DNA Technology in The Fight Against Illegal Logging
The role of tree DNA tracking is increasing in the fight against illegal logging as evidenced by prosecution cases in USA and Germany.
Modern DNA technology offers a unique opportunity: you could pinpoint the origin of your table at home and track down if the trees it was made from were illegally obtained. Each wooden piece of furniture comes with a hidden natural barcode that can tell its story from a sapling in a forest all the way to your living room.
“CSI rely on use of genetic info for catching criminals. Exactly the same type of analysis is used for illegal logging,” explains Andrew Lowe, a professor in plant conservation biology in University of Adelaide, Australia and Chief Scientific Officer with Double Helix, a company leading in the development of the tree DNA tracking.
This technology is crucial in tracking down illegally-logged timber. More traditional source-of-origin paper certificates can be misplaced or falsified by corrupt officials and businessmen. “But you can’t falsify DNA,” Lowe says.
Professor Lowe’s breakthrough in genetic analysis of tree tissue came when he managed to extract DNA from timber in a 500-year old shipwreck. Obtaining genetic code from processed wood is like putting a jigsaw puzzle together without having a picture to guide you. “It is a non-trivial exercise,” he says.
Another challenge is building up a database of DNA fingerprints for each tree species from every region of the world. Without this baseline information, the DNA sample from commercially available timber may not be used to identify the tree species or where it was logged.
“It takes time, energy and money,” Lowe says.
International research teams have already collected data for many high value timber species such as Spanish cedar, mahogany, teak, merbau and ebony. They have compiled DNA maps of Indonesia, Malaysia, Costa Rica, Mexico, Guatemala, French Guyana, Brazil, Cameroon, Nigeria, and Gabon and are currently focusing their efforts in 8 more African countries from the Congo basin.
Using DNA technology, commercially available timber can be definitively certified as ‘sustainably sourced.’ The cost is less than 1% of the value of the timber—a relatively small premium for consumers who want to ensure that their new home furniture was not a reason for cutting down rainforest.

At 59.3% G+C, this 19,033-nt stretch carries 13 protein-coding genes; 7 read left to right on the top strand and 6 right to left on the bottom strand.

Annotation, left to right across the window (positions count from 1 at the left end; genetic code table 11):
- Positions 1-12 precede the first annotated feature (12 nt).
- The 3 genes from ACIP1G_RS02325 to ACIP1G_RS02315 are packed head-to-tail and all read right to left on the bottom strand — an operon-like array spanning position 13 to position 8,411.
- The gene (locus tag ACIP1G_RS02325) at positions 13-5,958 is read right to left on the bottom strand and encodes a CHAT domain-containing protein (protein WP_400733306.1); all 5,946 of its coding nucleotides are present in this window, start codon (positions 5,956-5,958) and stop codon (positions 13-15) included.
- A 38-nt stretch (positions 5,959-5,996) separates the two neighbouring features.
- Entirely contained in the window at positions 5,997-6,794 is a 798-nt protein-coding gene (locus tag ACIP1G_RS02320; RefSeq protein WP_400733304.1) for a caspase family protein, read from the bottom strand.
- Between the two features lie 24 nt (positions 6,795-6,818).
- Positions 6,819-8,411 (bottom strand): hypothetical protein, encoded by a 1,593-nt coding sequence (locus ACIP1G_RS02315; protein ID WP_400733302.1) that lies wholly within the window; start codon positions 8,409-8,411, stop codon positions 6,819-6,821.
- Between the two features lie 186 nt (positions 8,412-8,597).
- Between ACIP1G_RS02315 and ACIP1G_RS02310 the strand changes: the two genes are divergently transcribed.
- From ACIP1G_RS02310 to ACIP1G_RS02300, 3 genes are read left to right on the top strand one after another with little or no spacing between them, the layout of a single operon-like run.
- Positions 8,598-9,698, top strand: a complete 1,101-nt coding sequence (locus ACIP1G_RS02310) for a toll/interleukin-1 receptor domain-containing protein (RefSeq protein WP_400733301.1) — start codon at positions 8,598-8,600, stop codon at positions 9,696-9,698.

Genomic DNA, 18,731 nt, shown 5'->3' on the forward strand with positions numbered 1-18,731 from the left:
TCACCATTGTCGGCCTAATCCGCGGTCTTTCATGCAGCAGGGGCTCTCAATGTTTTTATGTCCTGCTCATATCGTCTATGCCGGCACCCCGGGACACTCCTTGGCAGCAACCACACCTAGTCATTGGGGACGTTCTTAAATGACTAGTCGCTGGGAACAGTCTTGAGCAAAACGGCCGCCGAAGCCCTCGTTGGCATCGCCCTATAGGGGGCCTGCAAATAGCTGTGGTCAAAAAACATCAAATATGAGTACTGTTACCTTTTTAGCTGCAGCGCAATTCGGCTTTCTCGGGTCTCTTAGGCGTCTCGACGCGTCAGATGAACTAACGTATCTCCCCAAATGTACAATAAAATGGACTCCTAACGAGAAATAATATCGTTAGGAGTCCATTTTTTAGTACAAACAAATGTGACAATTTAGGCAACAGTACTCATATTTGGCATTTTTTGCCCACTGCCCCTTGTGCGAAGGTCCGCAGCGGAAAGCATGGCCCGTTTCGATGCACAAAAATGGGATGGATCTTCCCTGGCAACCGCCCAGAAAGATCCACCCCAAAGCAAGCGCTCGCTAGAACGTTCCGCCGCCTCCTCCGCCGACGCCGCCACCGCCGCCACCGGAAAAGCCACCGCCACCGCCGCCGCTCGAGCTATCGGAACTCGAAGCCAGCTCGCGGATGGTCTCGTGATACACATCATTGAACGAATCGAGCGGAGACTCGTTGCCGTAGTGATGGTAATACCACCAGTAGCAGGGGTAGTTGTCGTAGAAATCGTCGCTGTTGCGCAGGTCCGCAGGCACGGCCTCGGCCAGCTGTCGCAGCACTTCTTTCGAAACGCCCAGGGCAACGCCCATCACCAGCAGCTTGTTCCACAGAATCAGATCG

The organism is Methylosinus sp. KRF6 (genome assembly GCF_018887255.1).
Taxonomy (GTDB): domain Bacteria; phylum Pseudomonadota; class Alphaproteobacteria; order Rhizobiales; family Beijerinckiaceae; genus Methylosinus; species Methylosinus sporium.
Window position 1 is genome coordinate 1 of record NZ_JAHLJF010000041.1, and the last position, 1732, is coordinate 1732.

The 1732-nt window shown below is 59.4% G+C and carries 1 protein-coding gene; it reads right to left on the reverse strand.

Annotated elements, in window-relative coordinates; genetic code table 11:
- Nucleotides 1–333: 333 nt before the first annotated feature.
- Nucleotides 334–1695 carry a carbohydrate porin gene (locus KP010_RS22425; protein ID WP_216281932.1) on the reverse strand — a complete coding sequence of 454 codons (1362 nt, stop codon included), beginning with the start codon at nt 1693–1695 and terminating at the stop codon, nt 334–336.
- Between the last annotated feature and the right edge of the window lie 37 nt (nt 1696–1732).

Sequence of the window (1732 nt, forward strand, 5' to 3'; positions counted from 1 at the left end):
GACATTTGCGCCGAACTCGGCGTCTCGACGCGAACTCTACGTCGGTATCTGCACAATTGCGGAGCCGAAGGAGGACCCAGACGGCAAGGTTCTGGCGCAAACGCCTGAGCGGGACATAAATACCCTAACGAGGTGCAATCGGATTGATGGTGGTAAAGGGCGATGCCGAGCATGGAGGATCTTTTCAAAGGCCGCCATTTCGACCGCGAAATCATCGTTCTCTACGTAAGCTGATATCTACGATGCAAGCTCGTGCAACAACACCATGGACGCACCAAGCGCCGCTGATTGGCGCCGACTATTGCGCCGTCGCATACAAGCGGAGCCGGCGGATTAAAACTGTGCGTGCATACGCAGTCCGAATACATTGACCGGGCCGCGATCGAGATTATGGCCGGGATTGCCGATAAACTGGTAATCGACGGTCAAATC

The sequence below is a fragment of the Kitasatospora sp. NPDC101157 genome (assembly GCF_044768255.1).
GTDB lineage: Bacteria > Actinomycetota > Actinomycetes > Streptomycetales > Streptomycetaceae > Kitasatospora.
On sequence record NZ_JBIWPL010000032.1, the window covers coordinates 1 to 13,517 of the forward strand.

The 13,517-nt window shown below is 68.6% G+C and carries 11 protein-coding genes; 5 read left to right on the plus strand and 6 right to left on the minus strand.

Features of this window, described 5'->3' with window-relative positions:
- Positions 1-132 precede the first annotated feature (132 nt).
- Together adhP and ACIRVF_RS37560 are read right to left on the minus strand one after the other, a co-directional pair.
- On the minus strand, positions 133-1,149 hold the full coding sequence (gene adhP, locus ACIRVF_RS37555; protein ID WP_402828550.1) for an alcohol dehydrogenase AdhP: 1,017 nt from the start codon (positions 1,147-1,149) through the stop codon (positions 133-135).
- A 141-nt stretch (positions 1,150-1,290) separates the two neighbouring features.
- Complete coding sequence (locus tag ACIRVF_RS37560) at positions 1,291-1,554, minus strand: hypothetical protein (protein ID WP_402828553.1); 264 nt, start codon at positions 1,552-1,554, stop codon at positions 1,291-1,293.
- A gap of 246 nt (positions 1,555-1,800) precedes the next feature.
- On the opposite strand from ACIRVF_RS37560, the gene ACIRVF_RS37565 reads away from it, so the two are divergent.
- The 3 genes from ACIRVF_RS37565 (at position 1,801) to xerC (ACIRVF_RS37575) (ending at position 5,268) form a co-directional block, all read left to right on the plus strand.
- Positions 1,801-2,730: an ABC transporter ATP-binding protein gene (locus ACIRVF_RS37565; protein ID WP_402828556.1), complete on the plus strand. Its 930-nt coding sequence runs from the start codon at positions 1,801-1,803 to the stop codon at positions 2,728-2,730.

Some socially responsible companies—mostly outside the U.S.—already sell wood with a DNA certification stamp. However, the American Hardwood Export Counsel is now considering offering DNA verification for their supply chains as well.
Regulators in many countries have also taken advantage of the DNA tracking technology. It is easy and not so expensive to do spot checks for timber stocked in warehouses or sawmills. A single test can cost less than $400 and take just a week: with a dice-size wood sample the inspector can find out the exact tree species and its country of origin.
Lowe explains that at the moment there are two ongoing criminal investigations in the U.S. and Germany where prosecutors are using genetic analysis to substantiate claims of legality by timber suppliers. This approach sets an important legal precedent in the fight against illegal logging. The shipments have been seized by regulatory authorities and sent off for DNA testing. The cases are still under investigation and the parties involved have not been publicly announced, however, if the illegal origin of the timber is proven, hefty fines will be imposed on the suppliers.
And rightly so, according to Jonathan Geach, Executive Director of Double Helix. “Do you think it’s legal to sell something in your country which was stolen in another?” he asks. With laws such as the Lacey Act in the U.S. and the EU Timber Regulation, requiring companies to prove that the trees for their wooden and paper products were legally sourced, this company’s services will become more and more popular.
But consumers have a large role to play in this process, according to Geach. “When they hear stories about large areas of deforestation, they throw their hands and say ‘Ah, what can we do? This is terrible!’ Well, actually there’s loads that you can do! Just stop buying illegal timber!”
Geach suggests that next time you go into a Lowe’s or IKEA, just ask: “‘What is it? Where is it coming from?’ And if people say ‘Oh, it comes from a sustainable source,’ ask them how do they know that. IKEA can find out where that stuff is coming from; it’s just a matter of will.”
CITATION: Lowe AJ, Cross HB (2011) The Application of DNA to Timber Tracking and Origin Verification. Journal of the International Association of Wood Anatomists 32(2): 251-262.
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